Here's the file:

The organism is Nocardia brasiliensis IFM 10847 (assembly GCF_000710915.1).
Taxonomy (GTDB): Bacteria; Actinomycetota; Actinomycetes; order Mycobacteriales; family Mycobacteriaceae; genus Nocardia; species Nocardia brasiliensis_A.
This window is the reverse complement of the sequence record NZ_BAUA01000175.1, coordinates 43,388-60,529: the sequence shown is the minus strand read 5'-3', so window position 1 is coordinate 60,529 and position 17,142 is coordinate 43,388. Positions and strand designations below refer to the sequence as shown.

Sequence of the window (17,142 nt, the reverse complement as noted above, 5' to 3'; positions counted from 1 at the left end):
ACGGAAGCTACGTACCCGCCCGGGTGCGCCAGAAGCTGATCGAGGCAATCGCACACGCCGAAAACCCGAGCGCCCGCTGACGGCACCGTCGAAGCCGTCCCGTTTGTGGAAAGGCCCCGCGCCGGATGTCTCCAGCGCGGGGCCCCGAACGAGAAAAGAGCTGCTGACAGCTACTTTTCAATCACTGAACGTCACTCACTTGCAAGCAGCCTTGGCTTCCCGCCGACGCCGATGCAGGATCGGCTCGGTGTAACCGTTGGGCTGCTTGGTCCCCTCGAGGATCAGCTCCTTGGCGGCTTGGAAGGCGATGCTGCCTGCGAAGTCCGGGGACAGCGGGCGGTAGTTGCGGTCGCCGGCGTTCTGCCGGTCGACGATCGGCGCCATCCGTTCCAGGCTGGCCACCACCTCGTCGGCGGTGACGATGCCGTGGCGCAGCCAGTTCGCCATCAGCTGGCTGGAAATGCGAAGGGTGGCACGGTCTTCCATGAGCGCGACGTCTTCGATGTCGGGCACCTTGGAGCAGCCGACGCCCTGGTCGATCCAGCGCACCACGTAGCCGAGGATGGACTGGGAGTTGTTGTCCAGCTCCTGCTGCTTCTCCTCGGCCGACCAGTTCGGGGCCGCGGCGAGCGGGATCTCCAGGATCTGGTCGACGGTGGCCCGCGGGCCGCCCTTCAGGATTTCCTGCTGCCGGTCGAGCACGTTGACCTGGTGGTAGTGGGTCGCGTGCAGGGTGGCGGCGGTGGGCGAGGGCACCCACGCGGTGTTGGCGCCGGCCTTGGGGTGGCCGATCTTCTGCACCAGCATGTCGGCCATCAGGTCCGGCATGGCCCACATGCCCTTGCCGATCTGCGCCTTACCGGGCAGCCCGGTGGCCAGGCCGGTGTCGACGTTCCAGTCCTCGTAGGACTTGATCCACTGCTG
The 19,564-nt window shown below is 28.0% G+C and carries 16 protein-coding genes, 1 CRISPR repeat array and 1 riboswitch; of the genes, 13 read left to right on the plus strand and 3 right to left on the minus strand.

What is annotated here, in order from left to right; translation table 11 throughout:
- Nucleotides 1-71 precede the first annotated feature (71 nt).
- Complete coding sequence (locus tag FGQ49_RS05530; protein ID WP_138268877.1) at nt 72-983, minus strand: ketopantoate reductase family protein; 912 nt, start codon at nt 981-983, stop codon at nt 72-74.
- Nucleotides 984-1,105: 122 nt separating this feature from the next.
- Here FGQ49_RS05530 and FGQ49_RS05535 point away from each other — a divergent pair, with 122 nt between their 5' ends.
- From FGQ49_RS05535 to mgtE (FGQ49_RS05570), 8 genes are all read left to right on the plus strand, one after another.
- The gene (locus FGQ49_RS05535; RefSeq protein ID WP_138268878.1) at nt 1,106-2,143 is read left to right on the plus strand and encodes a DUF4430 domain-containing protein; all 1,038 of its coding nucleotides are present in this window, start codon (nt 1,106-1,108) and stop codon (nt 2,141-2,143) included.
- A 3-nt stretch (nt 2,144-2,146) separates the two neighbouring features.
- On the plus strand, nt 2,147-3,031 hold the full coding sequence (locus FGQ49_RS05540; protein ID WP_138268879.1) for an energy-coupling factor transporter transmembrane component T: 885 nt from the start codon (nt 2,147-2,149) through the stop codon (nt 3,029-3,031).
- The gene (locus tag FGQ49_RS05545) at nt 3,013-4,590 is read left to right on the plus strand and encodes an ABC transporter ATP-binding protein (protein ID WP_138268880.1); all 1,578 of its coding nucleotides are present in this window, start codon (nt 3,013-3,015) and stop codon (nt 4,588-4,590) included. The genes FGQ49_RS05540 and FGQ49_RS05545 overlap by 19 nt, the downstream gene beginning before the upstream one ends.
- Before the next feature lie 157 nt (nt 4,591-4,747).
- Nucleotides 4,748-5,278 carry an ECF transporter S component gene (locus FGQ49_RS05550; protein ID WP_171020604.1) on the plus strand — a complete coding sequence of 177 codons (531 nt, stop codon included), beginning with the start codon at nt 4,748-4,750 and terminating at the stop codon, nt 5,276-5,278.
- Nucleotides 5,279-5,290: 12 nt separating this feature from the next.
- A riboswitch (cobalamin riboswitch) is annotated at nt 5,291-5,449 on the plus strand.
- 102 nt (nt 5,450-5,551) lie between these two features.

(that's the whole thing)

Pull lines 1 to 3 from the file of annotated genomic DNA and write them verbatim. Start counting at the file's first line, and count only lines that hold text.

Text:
The organism is Nocardia brasiliensis IFM 10847 (assembly GCF_000710915.1).
Taxonomy (GTDB): Bacteria; Actinomycetota; Actinomycetes; order Mycobacteriales; family Mycobacteriaceae; genus Nocardia; species Nocardia brasiliensis_A.
This window is the reverse complement of the sequence record NZ_BAUA01000175.1, coordinates 43,388-60,529: the sequence shown is the minus strand read 5'-3', so window position 1 is coordinate 60,529 and position 17,142 is coordinate 43,388. Positions and strand designations below refer to the sequence as shown.